Fans claim censorship after Talib Kweli’s concert at Riverfest ends abruptly, officials blame weather

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WICHITA, Kan. (KSNW) – Outraged. That’s how many are feeling after a rapper’s concert Wednesday night at Riverfest ended abruptly. Talib Kweli and fans are concerned it was censorship. Riverfest officials are saying it was due to weather.

“Everybody who was there was amped,” said Charles Schoch. “Jumping around with maximum number of hands in the air.”

Charles Schoch said he and a group of friends were enjoying hip hop artist Talib Kweli’s concert Wednesday night when it was cut short. In this video taken by a viewer, you hear Kweli talking to the crowd and from the left side of the stage you see the president of Riverfest come on stage ending the show just after 10 p.m. They said it was due to lightning.

“That was a pretty depressing moment,” said Schoch. “There were a lot of boos. There was a lot of irate fans.”

But Schoch said he is not buying the weather reason, saying it came after anti-Trump statements.

“It wasn’t the profanity when they stopped him,” said Schoch. “It was during [Kweli] making his political view point clear.”

Critics point out, a country concert performed by Jerrod Niemann on a separate stage was still going on, as Kweli fans were leaving. KSN took the questions to Mary Beth Jarvis, the Riverfest President and the woman you see in the video stopping the concert. She says lightning indicators at the stage near Century II were going off.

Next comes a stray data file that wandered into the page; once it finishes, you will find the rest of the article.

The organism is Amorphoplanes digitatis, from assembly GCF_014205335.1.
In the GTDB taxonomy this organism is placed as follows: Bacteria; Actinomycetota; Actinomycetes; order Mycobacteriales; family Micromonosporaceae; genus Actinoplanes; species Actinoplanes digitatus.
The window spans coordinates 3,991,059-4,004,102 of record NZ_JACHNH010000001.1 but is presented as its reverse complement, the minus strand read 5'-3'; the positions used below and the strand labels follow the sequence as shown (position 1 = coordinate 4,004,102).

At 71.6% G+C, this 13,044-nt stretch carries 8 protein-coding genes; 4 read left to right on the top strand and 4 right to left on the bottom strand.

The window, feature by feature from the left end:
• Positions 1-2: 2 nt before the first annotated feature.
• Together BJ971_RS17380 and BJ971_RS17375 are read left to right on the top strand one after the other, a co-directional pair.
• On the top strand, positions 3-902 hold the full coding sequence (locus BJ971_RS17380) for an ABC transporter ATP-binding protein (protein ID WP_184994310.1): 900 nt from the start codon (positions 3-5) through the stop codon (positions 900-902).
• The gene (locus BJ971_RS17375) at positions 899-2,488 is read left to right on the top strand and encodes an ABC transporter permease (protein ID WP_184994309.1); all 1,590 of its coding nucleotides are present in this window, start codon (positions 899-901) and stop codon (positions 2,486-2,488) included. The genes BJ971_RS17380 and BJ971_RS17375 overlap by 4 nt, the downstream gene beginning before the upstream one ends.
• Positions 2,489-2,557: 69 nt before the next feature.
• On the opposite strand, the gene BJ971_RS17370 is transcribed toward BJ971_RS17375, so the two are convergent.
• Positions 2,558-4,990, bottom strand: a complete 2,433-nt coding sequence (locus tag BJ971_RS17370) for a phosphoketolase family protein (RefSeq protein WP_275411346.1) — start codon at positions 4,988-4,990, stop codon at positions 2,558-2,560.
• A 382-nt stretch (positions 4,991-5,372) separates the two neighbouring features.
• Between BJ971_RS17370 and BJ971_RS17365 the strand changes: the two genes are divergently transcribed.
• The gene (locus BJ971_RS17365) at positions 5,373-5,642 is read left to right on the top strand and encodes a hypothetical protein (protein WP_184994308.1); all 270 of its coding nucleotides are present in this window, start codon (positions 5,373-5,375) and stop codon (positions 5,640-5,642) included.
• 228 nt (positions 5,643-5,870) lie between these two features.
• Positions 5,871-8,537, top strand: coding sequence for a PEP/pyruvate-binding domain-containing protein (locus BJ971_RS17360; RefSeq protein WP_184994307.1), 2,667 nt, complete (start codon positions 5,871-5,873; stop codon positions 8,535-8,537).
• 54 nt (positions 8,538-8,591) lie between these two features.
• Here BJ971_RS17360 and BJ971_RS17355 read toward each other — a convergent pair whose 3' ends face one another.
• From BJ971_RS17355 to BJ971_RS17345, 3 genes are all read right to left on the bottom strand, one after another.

“So it’s unfortunate that we didn’t get the last couple of songs in, but Talib was gracious,” said Jarvis. “I got up on stage, and he wished everybody a safe night.”

She said the other stage near the Hyatt didn’t have the same concerns.

“Now our South stage continued about 10 minutes longer because they weren’t getting the same lightning indicators,” said Jarvis. “It was also just an acoustic show where we could take a guy and a guitar off the stage more quickly.”

“But the fact remains that this very, very, very suspicious that I was pulled off stage in such an abrupt manner after a soundman tells my DJ I’m cursing too much,” said Talib Kweli. “And as I’m driving off, I hear another concert going on that’s part of the festival.”

Kweli said the decision seems suspicious due to the timing.

“If the festival people made a decision that, to, to sort of censor me that would be unfortunate,” said Kweli. “That would be a bad look for them, but it should not reflect on the town or the people because the people here showed me so much love.”

Riverfest organizers said the concert was supposed to stay PG-13, essentially using a radio edit version of the songs, without extended profanity. Kweli said that wasn’t in the contract. Neither have responded to KSN’s requests to see the contract to get the full answer.

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